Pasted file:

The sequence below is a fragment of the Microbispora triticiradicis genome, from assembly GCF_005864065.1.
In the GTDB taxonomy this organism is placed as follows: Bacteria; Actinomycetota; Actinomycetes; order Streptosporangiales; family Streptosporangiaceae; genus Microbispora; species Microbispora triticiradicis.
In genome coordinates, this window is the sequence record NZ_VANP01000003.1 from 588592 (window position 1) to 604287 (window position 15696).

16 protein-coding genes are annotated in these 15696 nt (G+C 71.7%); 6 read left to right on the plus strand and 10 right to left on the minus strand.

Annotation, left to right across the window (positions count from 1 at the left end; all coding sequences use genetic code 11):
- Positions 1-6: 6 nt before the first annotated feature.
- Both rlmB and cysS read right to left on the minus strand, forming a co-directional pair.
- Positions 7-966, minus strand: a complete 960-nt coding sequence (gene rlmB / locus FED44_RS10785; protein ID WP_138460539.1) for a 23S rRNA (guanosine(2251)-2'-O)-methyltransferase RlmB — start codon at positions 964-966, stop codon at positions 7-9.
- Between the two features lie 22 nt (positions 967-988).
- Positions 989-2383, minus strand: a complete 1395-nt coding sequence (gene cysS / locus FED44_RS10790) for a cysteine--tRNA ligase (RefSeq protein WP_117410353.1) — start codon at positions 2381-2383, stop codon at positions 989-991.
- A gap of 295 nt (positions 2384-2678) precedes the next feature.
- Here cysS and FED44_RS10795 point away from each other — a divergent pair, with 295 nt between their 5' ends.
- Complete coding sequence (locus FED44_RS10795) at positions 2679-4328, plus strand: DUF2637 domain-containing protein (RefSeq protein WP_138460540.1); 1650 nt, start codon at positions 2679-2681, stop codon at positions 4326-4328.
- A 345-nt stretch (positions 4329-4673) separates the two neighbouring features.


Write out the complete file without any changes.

The sequence below is a fragment of the Microbispora triticiradicis genome, from assembly GCF_005864065.1.
In the GTDB taxonomy this organism is placed as follows: Bacteria; Actinomycetota; Actinomycetes; order Streptosporangiales; family Streptosporangiaceae; genus Microbispora; species Microbispora triticiradicis.
In genome coordinates, this window is the sequence record NZ_VANP01000003.1 from 588592 (window position 1) to 604287 (window position 15696).

16 protein-coding genes are annotated in these 15696 nt (G+C 71.7%); 6 read left to right on the plus strand and 10 right to left on the minus strand.

Annotation, left to right across the window (positions count from 1 at the left end; all coding sequences use genetic code 11):
- Positions 1-6: 6 nt before the first annotated feature.
- Both rlmB and cysS read right to left on the minus strand, forming a co-directional pair.
- Positions 7-966, minus strand: a complete 960-nt coding sequence (gene rlmB / locus FED44_RS10785; protein ID WP_138460539.1) for a 23S rRNA (guanosine(2251)-2'-O)-methyltransferase RlmB — start codon at positions 964-966, stop codon at positions 7-9.
- Between the two features lie 22 nt (positions 967-988).
- Positions 989-2383, minus strand: a complete 1395-nt coding sequence (gene cysS / locus FED44_RS10790) for a cysteine--tRNA ligase (RefSeq protein WP_117410353.1) — start codon at positions 2381-2383, stop codon at positions 989-991.
- A gap of 295 nt (positions 2384-2678) precedes the next feature.
- Here cysS and FED44_RS10795 point away from each other — a divergent pair, with 295 nt between their 5' ends.
- Complete coding sequence (locus FED44_RS10795) at positions 2679-4328, plus strand: DUF2637 domain-containing protein (RefSeq protein WP_138460540.1); 1650 nt, start codon at positions 2679-2681, stop codon at positions 4326-4328.
- A 345-nt stretch (positions 4329-4673) separates the two neighbouring features.